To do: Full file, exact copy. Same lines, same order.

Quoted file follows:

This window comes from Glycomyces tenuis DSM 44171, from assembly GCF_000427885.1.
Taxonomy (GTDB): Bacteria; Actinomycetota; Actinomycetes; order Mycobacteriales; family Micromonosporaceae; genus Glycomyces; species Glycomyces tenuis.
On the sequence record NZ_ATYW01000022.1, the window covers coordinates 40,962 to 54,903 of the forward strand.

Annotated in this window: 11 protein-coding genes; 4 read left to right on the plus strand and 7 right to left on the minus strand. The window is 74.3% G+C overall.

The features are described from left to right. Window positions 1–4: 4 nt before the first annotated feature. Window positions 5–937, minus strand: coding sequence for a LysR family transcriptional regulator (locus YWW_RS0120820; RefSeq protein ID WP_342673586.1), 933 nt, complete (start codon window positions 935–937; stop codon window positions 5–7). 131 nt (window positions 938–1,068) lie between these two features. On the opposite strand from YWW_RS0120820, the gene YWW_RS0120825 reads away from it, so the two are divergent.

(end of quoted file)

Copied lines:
This window comes from Glycomyces tenuis DSM 44171, from assembly GCF_000427885.1.
Taxonomy (GTDB): Bacteria; Actinomycetota; Actinomycetes; order Mycobacteriales; family Micromonosporaceae; genus Glycomyces; species Glycomyces tenuis.
On the sequence record NZ_ATYW01000022.1, the window covers coordinates 40,962 to 54,903 of the forward strand.

Annotated in this window: 11 protein-coding genes; 4 read left to right on the plus strand and 7 right to left on the minus strand. The window is 74.3% G+C overall.

The features are described from left to right. Window positions 1–4: 4 nt before the first annotated feature. Window positions 5–937, minus strand: coding sequence for a LysR family transcriptional regulator (locus YWW_RS0120820; RefSeq protein ID WP_342673586.1), 933 nt, complete (start codon window positions 935–937; stop codon window positions 5–7). 131 nt (window positions 938–1,068) lie between these two features. On the opposite strand from YWW_RS0120820, the gene YWW_RS0120825 reads away from it, so the two are divergent.